2024 Olympic Previews: Is Ledecky’s Throne Under Attack In The Women’s 800 Free?

2024 Paris Summer Olympic Games

By the Numbers: Women’s 800 Free

  • World Record: 8:04.79 – Katie Ledecky, United States (2016)
  • World Junior Record: 8:11.00 – Katie Ledecky, United States (2014)
  • Olympic Record: 8:04.79 – Katie Ledecky, United States (2016)
  • 2021 Olympic Champion: Katie Ledecky, United States – 8:12.57

Continuing Her Reign

Katie Ledecky has been the queen of the 800 freestyle for over a decade, with hardly any competitors coming remotely close to dethroning her since her Olympic debut in the event in 2012.

Not only is she a three-time Olympic champion in the event, Ledecky is also a six-time world champion in the 800 and the only swimmer to ever win the same event at six consecutive World Championships. Aside from her impressive medal haul, Ledecky holds the 16 fastest times of all time and 24 out of the 25 top times, and until February of this year, she had been undefeated in the event since 2010.

Katie Ledecky – courtesy of Simone Castrovillari

While Ledecky was handed her first loss in the 800 in over a decade by Canadian Summer McIntosh at the Southern Zone Senior Championships earlier this year, knocking her down to #2 on the world ranking for 2024, she remains the strongest competitor heading into the Olympics. McIntosh did not contest the 800 free at the Canadian Swimming Trials, meaning Ledecky will enter the Games with the fastest time in the field.

Since her runner-up finish behind McIntosh, Ledecky has lowered her season best to a time of 8:12.95, just half a second off the time that won her the gold medal at the Tokyo Olympics. She posted a time of 8:14.12 at Trials in June, but Ledecky has a history of dropping time in this event between Trials and the Games; she typically does not need to swim too fast at the U.S. Olympic Trials in order to qualify.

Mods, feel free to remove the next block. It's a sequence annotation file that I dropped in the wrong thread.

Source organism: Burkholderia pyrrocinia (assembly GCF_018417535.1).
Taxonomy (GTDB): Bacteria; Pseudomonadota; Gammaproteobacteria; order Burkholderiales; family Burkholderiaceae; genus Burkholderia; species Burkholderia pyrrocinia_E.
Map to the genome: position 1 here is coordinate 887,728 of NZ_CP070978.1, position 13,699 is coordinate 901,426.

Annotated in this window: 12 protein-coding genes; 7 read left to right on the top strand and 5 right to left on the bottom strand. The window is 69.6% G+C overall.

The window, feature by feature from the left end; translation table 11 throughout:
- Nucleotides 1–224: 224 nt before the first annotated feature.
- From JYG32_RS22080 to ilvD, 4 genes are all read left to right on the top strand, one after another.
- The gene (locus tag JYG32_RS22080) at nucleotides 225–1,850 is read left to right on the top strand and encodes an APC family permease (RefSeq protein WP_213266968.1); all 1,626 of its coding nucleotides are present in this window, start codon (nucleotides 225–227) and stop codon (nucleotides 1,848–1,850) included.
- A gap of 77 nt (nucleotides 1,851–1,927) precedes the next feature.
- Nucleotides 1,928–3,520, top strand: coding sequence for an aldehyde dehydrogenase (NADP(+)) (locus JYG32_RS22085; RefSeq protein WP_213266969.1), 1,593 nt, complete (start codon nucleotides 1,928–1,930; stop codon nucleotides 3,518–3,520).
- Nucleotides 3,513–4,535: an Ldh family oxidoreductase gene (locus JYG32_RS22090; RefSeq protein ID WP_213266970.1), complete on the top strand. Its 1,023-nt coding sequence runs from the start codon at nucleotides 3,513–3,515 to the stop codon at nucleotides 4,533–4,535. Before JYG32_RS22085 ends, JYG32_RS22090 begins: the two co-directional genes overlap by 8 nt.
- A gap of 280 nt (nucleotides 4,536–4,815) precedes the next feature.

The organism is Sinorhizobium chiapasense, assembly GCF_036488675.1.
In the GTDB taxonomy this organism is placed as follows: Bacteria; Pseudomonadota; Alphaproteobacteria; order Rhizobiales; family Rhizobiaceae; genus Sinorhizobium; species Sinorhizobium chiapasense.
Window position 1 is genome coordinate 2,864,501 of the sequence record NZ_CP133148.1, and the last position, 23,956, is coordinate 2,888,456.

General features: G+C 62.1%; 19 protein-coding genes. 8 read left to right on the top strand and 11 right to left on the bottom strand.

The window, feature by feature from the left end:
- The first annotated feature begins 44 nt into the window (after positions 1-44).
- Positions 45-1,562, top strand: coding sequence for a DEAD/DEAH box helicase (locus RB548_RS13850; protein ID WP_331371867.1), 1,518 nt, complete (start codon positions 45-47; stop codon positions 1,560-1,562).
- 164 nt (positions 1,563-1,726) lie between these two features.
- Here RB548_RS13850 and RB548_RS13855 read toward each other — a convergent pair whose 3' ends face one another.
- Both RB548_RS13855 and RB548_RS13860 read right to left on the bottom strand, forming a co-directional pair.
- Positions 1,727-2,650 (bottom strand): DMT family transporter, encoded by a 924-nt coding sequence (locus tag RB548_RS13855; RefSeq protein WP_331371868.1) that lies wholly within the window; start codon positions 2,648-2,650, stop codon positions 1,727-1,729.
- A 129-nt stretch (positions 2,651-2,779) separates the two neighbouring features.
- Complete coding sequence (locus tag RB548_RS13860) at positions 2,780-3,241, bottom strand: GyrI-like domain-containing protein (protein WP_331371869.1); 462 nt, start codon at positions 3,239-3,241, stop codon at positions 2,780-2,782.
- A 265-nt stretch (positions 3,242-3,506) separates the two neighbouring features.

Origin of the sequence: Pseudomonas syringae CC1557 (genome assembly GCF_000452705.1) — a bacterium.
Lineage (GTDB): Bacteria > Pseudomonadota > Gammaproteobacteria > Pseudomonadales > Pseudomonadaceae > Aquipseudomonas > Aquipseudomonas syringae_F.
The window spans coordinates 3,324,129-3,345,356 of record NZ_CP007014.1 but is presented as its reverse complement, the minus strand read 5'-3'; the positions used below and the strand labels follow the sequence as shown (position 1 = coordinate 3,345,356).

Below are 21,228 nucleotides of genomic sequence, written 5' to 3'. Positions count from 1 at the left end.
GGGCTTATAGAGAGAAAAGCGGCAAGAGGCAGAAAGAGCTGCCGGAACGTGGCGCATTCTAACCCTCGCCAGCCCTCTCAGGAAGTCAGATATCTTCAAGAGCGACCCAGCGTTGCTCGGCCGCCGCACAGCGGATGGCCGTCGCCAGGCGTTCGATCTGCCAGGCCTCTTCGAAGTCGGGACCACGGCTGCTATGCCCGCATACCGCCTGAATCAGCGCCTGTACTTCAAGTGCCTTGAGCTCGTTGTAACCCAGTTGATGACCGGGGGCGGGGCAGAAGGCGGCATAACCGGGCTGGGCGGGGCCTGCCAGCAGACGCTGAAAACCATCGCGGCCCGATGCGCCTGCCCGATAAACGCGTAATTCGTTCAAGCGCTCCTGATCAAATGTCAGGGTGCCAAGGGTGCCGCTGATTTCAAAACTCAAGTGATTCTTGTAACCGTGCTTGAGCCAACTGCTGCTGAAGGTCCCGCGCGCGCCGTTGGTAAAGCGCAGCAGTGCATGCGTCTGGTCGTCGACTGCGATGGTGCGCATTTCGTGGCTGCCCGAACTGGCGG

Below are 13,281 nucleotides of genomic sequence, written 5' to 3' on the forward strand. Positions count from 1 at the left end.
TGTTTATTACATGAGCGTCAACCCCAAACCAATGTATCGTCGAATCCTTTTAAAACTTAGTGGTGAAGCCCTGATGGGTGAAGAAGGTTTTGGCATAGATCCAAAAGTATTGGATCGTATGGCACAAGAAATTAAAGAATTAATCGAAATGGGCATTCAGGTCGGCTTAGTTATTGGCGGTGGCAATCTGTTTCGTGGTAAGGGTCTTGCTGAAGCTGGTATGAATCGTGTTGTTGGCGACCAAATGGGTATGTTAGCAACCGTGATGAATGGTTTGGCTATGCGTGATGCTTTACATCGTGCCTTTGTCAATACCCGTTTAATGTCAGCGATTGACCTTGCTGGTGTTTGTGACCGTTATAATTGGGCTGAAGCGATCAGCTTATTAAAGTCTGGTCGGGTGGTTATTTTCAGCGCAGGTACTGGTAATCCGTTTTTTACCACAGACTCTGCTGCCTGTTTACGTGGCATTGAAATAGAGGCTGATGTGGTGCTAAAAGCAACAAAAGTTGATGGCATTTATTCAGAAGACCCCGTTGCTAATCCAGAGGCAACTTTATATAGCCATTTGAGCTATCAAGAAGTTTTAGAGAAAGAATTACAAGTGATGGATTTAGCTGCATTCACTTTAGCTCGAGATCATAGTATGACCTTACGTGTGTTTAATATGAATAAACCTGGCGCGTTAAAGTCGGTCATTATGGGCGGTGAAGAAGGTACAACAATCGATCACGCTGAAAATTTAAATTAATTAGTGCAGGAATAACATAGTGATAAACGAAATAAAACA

Ledecky’s Past Olympic Time Drops

Year Trials Time Olympic Games Time
2012 8:19.78 8:14.63
2016 8:10.32 8:04.79
2021 8:14.62 8:12.57

Ledecky will undoubtedly be looking to defend her Olympic title and hold onto her crown as the queen of the 800, and with McIntosh out of the way, she looks to be in a good position to do just that.

The Threat from Down Under

Australia’s Ariarne Titmus will likely be one of the biggest contenders for the gold in Paris. She was the runner-up behind Ledecky at the Tokyo Olympics, touching less than half a second behind her in a time of 8:13.83, and has been a constant fixture at the top of the world rankings in the years since.

Ariarne Titmus – 
courtesy of Fabio Cetti

Titmus has also been remarkably consistent with her swims each year, tending to post her best performances in the 800 around July or August. She lowered her personal best to a time of 8:13.59 at the 2022 Commonwealth Games, only to replicate the exact same time one year later at the World Championships in Japan.

In 2023 Titmus was ranked #3 in the world behind China’s Bingjie Li and Ledecky; while she still sits in the #3 spot this year, she surpassed Li and now has only Ledecky and McIntosh ahead of her. With McIntosh out of the running for the 800 at the Olympics, Titmus may have an even greater chance at securing an Olympic title in the event.

At the Australian Swimming Trials in June, Titmus was just narrowly off her lifetime best, winning the 800 in a season best time of 8:14.06. She was clearly in top form at the meet, as she also broke the world record in the 200 free. While it remains to be seen if that form will carry over into the Olympics themselves, Titmus is sure to be a top contender for the podium and possibly even the gold.

Pushing for the Podium

While few swimmers can hold a candle to Ledecky and Titmus’s consistent domination in the 800 over the years, there is no shortage of competitors who will be vying to earn a spot on the podium and bring home an Olympic medal.


Simona Quadarella – courtesy of Len European Aquatics

One of the top contenders for a podium finish will likely be Simona Quadarella. The Italian star will be racing the 800 free at her second straight Olympic Games, having won bronze in the event in 2021. Quadarella has inched her way up the global rankings over the last three years, with her season-best time of 8:17.44 trailing only Titmus and Ledecky heading into Paris. Quadarella posted the high ranking time when she took home the gold at the World Championships in February

Quadarella has not approached her personal best time of 8:14.99 since setting it back in 2019, but her season best this year is slightly faster than what she posted in the final in Tokyo, meaning that if she can stay consistent with that time then she should be in a good spot for the final.